Josh Sparks: She did say that as well. That was the second sentence.

Guy Lawrence: So, what’s next for you, mate? You got anything coming up in the pipeline?

Josh Sparks: Yeah, we do. A bit like you guys, we’re looking overseas. But not just yet. We’ve decided after much contemplation, we’ve registered the trademark all over the world, and we bought the trademark in the U.S. But after much thinking about it, we’re going to focus on doing another six to 10 stores in Australia first and just really kind of dial in the model.

So, another six to 10 stores in Australia, we’ve got three lined up in the next 12 months. We might do four; I think probably three. Every four months feels about right. Which feels fast to me, but it’s incredibly slow, as I understand, in our industry. They want you to do 10, 20 a year, franchise, and do all that kind of stuff. And I just want to focus on doing our own stores and getting them right and help seed this conversation that we’ve been talking about: trying to get the follow-up questions asked, trying to get a more nuanced, intelligent conversation around what we do and what you guys do, in our whole community.
So, I think rather than rushing off too soon, because retail takes time to build out, wholesaling, what you are doing, you can grow a little bit faster. I think just focusing on Australia for the next 12 to 24 months. But then I would love to take what we’re doing overseas.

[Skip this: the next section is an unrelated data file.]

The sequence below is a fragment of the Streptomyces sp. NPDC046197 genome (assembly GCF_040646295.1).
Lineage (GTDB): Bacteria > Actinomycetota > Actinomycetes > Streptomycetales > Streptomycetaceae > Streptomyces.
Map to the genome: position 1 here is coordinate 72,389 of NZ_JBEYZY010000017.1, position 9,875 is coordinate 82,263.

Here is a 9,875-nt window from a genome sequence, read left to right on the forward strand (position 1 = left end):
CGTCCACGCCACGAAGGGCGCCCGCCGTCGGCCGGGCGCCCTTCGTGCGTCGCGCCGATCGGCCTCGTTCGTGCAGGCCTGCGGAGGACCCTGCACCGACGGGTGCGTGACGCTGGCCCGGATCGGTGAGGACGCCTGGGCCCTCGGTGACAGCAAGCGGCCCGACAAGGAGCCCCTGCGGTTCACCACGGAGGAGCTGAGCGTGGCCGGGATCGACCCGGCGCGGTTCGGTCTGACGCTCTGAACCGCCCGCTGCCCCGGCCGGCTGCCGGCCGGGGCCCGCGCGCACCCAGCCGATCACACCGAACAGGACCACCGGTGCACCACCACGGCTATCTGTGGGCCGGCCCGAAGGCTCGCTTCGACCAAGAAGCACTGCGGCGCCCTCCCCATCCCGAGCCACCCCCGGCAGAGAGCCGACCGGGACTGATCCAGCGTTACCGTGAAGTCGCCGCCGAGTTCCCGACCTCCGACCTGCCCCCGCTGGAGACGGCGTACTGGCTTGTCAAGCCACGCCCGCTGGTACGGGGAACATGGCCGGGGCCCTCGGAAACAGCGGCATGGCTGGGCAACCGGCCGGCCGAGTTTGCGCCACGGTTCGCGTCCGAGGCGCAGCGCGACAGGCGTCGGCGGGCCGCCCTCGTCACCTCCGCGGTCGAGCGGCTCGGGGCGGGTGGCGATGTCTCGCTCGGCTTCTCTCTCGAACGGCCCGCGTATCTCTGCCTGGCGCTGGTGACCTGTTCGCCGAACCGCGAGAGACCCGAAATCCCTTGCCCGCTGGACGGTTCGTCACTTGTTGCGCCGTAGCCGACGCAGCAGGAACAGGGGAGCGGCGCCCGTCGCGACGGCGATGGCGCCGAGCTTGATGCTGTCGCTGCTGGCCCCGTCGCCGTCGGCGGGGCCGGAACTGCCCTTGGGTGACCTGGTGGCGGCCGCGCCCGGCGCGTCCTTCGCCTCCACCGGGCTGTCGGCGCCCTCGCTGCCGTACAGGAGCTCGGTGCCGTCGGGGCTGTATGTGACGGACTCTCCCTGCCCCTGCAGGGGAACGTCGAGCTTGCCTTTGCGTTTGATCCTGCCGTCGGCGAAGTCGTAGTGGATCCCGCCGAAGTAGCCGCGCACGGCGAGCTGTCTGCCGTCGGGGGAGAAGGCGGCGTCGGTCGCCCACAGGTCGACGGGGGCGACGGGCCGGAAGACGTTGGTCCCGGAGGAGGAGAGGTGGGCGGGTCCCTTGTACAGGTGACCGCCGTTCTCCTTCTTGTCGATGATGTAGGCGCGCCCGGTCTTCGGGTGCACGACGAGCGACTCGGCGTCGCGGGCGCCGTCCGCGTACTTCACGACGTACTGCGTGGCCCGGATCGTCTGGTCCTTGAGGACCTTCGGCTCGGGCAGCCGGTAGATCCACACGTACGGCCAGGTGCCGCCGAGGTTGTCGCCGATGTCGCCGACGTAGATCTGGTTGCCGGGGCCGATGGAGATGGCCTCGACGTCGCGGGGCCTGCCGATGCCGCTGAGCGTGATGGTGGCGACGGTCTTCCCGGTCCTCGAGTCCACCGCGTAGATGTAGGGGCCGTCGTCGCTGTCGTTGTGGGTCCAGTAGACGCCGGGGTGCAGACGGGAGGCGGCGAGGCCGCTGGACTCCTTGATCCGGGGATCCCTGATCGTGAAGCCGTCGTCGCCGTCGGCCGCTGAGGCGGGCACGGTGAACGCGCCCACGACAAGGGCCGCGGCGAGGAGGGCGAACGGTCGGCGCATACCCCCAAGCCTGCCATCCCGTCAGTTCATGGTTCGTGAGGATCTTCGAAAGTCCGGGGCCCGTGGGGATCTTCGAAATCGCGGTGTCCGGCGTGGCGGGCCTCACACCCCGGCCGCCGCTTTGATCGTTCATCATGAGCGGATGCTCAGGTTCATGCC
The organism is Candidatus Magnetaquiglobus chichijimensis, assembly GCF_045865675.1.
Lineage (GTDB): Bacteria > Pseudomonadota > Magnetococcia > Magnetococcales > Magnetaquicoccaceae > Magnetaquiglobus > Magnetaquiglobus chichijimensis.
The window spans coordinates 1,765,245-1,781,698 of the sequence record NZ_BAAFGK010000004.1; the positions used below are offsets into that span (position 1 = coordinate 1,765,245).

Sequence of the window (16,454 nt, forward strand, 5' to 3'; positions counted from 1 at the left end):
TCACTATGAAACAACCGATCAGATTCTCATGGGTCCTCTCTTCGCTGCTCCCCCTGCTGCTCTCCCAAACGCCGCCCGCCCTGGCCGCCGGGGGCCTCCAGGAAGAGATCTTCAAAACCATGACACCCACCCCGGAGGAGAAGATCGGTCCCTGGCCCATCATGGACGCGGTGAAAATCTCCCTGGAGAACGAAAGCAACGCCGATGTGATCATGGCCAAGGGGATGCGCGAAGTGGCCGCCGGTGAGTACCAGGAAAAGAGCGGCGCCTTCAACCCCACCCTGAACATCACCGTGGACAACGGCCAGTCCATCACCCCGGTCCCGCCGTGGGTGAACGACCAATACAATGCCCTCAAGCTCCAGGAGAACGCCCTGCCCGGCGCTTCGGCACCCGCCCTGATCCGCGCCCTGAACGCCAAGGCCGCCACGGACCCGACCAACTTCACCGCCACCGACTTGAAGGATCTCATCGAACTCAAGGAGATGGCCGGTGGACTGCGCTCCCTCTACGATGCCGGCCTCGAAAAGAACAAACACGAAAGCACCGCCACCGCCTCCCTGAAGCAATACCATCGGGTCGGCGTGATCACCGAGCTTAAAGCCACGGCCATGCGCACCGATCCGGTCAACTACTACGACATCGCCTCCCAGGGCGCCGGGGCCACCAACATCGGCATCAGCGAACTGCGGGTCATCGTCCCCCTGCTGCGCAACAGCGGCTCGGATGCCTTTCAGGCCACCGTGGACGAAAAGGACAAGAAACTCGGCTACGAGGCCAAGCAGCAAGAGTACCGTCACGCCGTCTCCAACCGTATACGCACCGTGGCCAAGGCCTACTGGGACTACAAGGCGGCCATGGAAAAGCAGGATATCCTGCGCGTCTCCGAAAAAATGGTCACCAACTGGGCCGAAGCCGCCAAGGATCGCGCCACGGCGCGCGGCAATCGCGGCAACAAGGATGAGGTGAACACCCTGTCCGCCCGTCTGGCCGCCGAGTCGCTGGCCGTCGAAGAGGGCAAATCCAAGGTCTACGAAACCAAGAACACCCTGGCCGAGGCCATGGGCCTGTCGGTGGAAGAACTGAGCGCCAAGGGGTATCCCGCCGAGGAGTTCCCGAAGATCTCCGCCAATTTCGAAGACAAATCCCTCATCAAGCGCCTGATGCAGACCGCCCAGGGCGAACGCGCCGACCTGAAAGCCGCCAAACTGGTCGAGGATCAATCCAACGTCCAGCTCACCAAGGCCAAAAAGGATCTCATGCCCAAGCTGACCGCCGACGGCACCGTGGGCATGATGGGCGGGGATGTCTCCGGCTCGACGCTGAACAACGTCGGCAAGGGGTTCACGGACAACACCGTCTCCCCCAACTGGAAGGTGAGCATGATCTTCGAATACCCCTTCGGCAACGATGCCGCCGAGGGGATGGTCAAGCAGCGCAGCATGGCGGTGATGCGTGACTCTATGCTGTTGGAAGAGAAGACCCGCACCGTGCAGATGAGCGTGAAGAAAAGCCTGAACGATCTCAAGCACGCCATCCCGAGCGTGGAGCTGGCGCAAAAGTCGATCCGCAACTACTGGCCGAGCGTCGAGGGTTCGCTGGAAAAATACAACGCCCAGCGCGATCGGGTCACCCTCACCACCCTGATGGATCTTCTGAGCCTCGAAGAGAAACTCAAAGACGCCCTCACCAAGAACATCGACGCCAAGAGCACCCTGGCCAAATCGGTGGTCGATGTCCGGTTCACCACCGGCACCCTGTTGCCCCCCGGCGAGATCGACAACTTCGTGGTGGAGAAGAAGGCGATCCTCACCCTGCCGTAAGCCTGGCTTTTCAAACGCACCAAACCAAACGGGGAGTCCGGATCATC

And there’s a raging debate amongst a whole bunch of people who I respect whether that should be U.S. or whether it should be Asia. But some kind of off-shore opportunity. Because the Australian market, ultimately, it’s finite. It’s not huge. And it’s very high-cost for what we do.

So, if we took our exact business model anywhere else in the world, it would instantly be meaningfully profitable because the costs are lower.

Guy Lawrence: Wow.

Josh Sparks: So, I think that’s an exciting opportunity. Because at one point I need to pay everyone back, right?

Guy Lawrence: Just keep borrowing, mate. Just keep borrowing. Just roll with it.

Josh Sparks: The investors want a return at some point. So, I think they have been very supportive of my vision, which is great. But in Australia it’s very difficult to do what we’re doing and make it meaningful for investors.
Australia’s a great place to prove a model and prove a brand. It’s a very difficult place to build a small business. Which is why Australia’s full of these massive XX1:08:14.000 shop places? The cost base is so high.XX

But I love doing it here, and I’d happily do it here forever. But I think to really maximize the impact we want to make, which is the “heart” stuff, and return a meaningful number to my investors who have placed so much faith in what we’re doing, which is sort of the “head” part, going overseas at some point makes sense.

Guy Lawrence: Yeah, cool. And, mate, I mean, you have been super successful so far. It’s a fantastic brand and I have no doubt moving forward that you’ll be successful wherever you heart leads you to in those endeavours.

Josh Sparks: Thank you very much. I appreciate it.

Guy Lawrence: For anyone listening to this; obviously they might not be near a THR1VE café but they might like to find out more about you and what you do, where’s the best place to send them?

Josh Sparks: Probably the website, which is Thr1ve.me. Thr1ve with a 1, dot me. And Instagram, which is Thr1ve. Our social media, which is done Steph, my partner, obviously I’m a little bit biased. I think she’s brilliant. So, there’s a really good level, I think, of understanding around what we do that is conveyed through social media.

We’re re-launching our blog. We just sort of got to busy doing the store, so we haven’t really spent enough time on the blog. We’re gonna re-launch that in a few weeks. And in the meantime, there’s some good information on the website as well.